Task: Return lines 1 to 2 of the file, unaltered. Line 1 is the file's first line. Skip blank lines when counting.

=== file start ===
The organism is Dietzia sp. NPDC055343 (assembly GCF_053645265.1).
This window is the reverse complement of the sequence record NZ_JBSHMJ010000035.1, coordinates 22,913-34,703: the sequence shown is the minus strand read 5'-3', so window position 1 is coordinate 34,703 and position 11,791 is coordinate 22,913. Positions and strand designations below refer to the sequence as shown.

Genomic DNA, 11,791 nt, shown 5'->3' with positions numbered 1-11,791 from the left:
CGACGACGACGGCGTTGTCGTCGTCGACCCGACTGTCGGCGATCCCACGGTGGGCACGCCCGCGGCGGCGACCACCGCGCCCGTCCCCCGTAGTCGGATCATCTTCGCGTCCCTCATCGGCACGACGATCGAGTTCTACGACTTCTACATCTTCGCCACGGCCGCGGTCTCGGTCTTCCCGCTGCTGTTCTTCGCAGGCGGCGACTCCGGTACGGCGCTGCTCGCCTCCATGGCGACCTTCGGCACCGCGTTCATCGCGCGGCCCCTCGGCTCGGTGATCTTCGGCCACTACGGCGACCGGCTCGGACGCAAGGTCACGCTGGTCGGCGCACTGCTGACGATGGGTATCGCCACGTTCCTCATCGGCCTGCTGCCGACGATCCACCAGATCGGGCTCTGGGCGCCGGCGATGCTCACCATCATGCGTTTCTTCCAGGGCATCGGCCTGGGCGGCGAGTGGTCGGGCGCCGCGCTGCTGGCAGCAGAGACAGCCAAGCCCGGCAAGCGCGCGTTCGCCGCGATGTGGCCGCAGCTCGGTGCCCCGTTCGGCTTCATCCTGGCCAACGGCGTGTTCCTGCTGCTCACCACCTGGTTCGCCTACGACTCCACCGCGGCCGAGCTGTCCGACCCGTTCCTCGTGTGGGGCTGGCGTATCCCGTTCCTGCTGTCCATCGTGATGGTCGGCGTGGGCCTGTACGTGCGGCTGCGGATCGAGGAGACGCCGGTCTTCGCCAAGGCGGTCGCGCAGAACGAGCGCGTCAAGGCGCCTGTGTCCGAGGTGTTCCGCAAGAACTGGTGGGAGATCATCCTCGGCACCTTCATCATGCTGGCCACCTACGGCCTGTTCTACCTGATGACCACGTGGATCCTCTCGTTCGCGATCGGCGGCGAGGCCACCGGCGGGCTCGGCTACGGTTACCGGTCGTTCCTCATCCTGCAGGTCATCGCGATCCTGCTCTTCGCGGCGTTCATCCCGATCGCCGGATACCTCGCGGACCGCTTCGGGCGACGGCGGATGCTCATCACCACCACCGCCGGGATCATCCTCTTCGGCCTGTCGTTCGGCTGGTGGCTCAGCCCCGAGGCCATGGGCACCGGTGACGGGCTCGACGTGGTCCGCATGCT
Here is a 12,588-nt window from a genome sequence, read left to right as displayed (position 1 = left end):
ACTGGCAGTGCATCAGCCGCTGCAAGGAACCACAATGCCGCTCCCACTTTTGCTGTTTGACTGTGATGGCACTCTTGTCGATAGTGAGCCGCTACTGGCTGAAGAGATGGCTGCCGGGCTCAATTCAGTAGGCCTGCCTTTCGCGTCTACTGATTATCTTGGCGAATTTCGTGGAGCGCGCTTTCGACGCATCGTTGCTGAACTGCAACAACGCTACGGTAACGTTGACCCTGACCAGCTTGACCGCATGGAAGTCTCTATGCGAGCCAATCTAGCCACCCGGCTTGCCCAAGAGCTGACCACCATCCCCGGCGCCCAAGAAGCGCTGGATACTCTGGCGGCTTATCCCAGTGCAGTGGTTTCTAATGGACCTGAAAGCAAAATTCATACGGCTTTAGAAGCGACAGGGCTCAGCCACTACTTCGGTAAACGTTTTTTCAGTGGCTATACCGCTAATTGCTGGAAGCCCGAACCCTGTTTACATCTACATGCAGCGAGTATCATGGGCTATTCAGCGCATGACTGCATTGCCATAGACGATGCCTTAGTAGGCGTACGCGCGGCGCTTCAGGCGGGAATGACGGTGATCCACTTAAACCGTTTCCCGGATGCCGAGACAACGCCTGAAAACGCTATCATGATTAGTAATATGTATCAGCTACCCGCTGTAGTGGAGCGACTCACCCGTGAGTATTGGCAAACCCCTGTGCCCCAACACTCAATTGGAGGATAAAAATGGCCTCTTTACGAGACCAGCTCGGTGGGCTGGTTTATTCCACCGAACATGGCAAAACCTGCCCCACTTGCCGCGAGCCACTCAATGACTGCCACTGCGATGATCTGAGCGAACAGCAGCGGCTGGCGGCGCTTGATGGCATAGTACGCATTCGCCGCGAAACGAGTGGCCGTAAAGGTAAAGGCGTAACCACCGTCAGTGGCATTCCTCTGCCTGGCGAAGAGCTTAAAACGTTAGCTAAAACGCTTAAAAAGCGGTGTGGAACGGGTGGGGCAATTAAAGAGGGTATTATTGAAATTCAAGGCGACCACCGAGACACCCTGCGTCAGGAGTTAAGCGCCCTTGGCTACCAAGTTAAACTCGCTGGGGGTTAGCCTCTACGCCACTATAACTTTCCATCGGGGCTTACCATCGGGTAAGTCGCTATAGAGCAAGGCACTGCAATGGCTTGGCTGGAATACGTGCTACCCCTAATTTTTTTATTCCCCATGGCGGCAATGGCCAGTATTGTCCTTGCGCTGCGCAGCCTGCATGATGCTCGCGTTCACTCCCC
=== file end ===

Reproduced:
The organism is Dietzia sp. NPDC055343 (assembly GCF_053645265.1).
This window is the reverse complement of the sequence record NZ_JBSHMJ010000035.1, coordinates 22,913-34,703: the sequence shown is the minus strand read 5'-3', so window position 1 is coordinate 34,703 and position 11,791 is coordinate 22,913. Positions and strand designations below refer to the sequence as shown.